We all know we're supposed to save a decent chunk of money for retirement so we have the ability to live comfortably once we stop working. But how much savings is enough?

One good way to know is to see how your balance looks and figure out how much yearly income it can give you under what's known as the 4% rule. Established in the mid-1990s, the 4% rule has long been the standard when it comes to yearly retirement plan withdrawals. Yet a surprising number of Americans have never even heard of it. In fact, in a New York Life survey, 77% of adults 40 and up either overestimated the amount of money they could safely withdraw each year in retirement, or owned up to having no idea about the type of withdrawal rate they should aim for.

An older man seated outdoors with a serious expression.


And that only means one thing: Workers across the board had better not only read up on the 4% rule, but also start developing their own yearly withdrawal strategies. Otherwise, they'll risk not saving enough or prematurely depleting their nest eggs down the line.

The 4% rule: A solid starting point

The 4% rule states that if you begin by withdrawing 4% of your savings during your first year of retirement, and adjust subsequent withdrawals to account for inflation, there's a good chance your savings will last for 30 years. And while that might seem like too lengthy a period to plan for, keep in mind that life expectancies today are longer than what they were in years past. Nowadays, one out of every four 65-year-olds will live past the age of 90, while one in 10 will live past 95. Since 62 is the most popular age to claim Social Security, and many workers file for benefits and retire simultaneously, you can see why it's advisable to plan for a 30-year retirement.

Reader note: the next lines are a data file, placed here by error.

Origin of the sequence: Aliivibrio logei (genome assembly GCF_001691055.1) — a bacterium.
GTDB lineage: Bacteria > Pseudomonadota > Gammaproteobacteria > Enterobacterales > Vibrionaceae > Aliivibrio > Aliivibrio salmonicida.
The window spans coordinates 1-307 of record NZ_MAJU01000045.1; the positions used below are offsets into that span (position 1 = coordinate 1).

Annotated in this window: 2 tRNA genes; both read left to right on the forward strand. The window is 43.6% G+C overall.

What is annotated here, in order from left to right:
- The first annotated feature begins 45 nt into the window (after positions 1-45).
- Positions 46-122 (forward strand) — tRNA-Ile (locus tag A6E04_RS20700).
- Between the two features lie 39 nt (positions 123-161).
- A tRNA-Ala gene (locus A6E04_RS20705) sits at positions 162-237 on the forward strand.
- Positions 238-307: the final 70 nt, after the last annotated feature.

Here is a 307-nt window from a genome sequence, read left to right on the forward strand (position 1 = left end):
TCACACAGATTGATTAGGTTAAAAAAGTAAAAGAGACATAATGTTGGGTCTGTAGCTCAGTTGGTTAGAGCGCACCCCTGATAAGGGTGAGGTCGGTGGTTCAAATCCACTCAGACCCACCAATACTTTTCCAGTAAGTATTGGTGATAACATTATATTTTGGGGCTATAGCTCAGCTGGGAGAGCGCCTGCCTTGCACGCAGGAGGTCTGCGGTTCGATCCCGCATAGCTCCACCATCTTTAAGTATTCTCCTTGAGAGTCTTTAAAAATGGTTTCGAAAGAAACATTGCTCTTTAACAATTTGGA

And that's why the 4% rule, though not perfect, is a pretty good rule of thumb. While there are different annual withdrawal rates you might play around with, as opposed to locking yourself into 4% from the start and sticking with it throughout retirement, it's critical to have a sense of how much you can afford to withdraw from your nest egg each year, even if that figure is just a ballpark. Yet most Americans aren't even aware that 4% should be their starting point.

How long will your savings last?

Another reason it's smart to apply the 4% rule to your savings is that it'll help you determine whether you're in good shape for retirement, or whether you'll need to start doing better.

Say you're in your mid-60s and are planning to retire within the year. Let's also assume that at present, your retirement plan balance is $500,000. Now that might seem like a pretty decent chunk of savings, but when we apply the 4% rule, we see that that balance allows for roughly $20,000 a year in income. Now if you're eligible for Social Security benefits, which is likely the case, you'll want to factor those into your annual income as well, but since the typical recipient today only collects between $16,000 and $17,000 a year, all told, that's not a ton of money to live off. Therefore, you might, in this scenario, decide to postpone retirement for two or three more years and save aggressively during that period.

Here's another way to use the 4% rule. Say you're in your mid-40s with two decades of work ahead of you, and you're trying to determine how much to save before you can comfortably call it quits. If you estimate your annual living expenses in retirement at $48,000, of which $16,000 will presumably come from Social Security, that leaves you with a $32,000-a-year gap to fill. Using the 4% rule, you can then multiply $32,000 by 25 to arrive at a personal savings goal of $800,000.

Of course, not only is the 4% not flawless, but it's also not exact. You may come to find that you're safer withdrawing 3% of your nest egg each year to ensure that it lasts. Or, you may decide that you're able to swing a 5% average annual withdrawal rate. The key, however, is to develop some sort of withdrawal strategy during your working years, even if it's just an estimate. It's a far better bet than going in blindly and coming up short in retirement as a result.

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